Rural areas face a documented shortage of essential healthcare professionals, especially in primary care fields.
According to a 2021 report by the Association of American Medical Colleges, The Complexities of Physician Supply and Demand:
Projections From 2019 to 2034, the demand for primary care physicians, specialists, and other healthcare
professionals is only expected to grow. In addition, COVID-19 has heightened awareness of disparities in
healthcare access and amplified workforce shortages in rural and underserved areas.
The rising cost of education directly impacts the ability of students to pursue a healthcare degree, compounding
the rural health workforce shortage. To help address this, many federal and state programs assist students and
new healthcare professionals with the burden of cost.
Types of Health Education Financial Aid
Scholarships, loans, and loan forgiveness programs are all potential options for health professions students to
pay for their education. Scholarships typically offer money without a requirement to repay and
loans supply funding that students repay after completion of a degree program; loan forgiveness
programs are a hybrid of the two. Some scholarship and loan programs require a service commitment, while others
Loan forgiveness programs provide loans to health professions students for education-related
expenses. In exchange for forgiveness of the debts, students sign a service contract to practice at a facility
located in a rural or underserved area upon completion of a degree.
Loan repayment programs are offered to healthcare professionals who have already completed
education. In exchange for money to reduce or eliminate educational debt, healthcare professionals must meet the
conditions of the program, which typically include working in a facility located in a rural or underserved area.
Operating Successful Rural Health Education Financial Aid Programs
Health education financial aid programs operate with the intent of attracting and supporting those who will
thrive and remain in a rural community. Loan repayment and financial aid, such as scholarships, loans, and loan
forgiveness programs, are important tools in building the health workforce in rural communities. This guide
explains the various types of programs available, offers guidance in finding financial aid and loan repayment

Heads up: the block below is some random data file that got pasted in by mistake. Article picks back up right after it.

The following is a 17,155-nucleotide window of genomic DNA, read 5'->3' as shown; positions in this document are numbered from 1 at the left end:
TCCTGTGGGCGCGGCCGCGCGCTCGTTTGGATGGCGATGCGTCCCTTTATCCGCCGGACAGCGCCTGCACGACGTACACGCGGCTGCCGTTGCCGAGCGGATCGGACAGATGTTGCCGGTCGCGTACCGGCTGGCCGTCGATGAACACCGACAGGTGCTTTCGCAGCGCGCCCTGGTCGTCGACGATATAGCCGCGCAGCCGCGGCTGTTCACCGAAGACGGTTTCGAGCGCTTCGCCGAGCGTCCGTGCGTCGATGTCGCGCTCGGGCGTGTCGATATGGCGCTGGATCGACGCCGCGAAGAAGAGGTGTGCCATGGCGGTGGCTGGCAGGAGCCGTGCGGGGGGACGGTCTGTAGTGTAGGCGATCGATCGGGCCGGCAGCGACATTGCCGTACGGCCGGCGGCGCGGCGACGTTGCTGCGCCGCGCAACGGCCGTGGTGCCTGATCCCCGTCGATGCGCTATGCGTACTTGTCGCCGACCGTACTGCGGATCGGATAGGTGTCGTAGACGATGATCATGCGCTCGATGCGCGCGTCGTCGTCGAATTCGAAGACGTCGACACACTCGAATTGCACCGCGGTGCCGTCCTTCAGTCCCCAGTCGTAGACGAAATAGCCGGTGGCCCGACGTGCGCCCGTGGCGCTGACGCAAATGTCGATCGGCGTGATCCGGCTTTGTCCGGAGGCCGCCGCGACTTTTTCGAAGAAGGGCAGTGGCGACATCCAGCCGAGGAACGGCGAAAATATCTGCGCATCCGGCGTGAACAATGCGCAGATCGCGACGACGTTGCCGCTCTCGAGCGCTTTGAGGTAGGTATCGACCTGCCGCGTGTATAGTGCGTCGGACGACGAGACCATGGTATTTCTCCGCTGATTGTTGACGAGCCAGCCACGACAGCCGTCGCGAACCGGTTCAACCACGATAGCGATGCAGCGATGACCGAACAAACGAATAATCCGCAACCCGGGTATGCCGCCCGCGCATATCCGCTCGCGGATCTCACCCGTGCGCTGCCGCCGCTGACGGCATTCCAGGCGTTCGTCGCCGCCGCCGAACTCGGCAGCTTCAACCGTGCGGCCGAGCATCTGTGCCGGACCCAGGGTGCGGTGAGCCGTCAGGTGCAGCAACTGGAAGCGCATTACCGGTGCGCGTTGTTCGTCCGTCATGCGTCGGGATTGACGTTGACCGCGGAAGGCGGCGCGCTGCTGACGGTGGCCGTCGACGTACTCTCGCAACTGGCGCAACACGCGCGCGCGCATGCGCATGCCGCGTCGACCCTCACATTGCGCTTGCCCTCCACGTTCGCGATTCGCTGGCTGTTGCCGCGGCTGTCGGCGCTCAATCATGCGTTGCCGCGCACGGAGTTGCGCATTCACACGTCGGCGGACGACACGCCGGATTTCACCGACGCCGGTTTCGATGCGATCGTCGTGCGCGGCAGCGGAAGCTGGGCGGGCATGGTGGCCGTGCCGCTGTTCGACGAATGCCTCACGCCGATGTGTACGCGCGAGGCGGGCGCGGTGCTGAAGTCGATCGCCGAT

programs, and examines the effectiveness of these programs on recruitment and retention in rural areas.
Frequently Asked Questions
Where can I find financial aid or loan repayment programs for rural health professionals?
RHIhub’s Funding and Opportunities
section lists available financial aid and loan repayment programs for health professionals who want to
work in rural areas. Each financial aid program found in the database includes a brief overview, a program
contact, eligibility information, and application instructions.
What funding sources are available to establish or operate financial aid and loan repayment programs?
Funds to establish and operate financial aid and loan repayment programs come from a variety of different
sources, with federal and state government agencies offering the most support.
The Health Resources and Services Administration (HRSA) Bureau of Health Workforce administers the State Loan Repayment Program (SLRP), which provides funds to states to operate
loan repayment programs, and the National Health Service Corps (NHSC),
provides both loan repayment and scholarships. SLRPs vary by state, and they offer funding for a broad range of
approved health professions.
The HRSA Bureau of Health Workforce also offers funding programs to educational institutions that train
healthcare students to enter rural areas. Many of these programs include stipends and financial aid components.
See the RHIhub Funding and Opportunities section for a list of funding programs
supported by the Bureau of Health Workforce.
Many states allocate funding within the state budget to support loan repayment, forgiveness, or scholarship
programs. In some states, public and private foundations create strong partnerships with state governments and
assist with the cost. Foundations also fund financial aid programs offered via nonprofit organizations,
membership organizations, or educational institutions.
Do all states have loan repayment programs that will assist rural health professionals?
Most states offer some variation of a loan repayment, forgiveness, or other assistance program.
The HRSA State Loan Repayment program (SLRP) provides funding to many states to operate loan repayment programs
for eligible health professionals. For the most recent HRSA State Loan Repayment Grant, only 9 states do not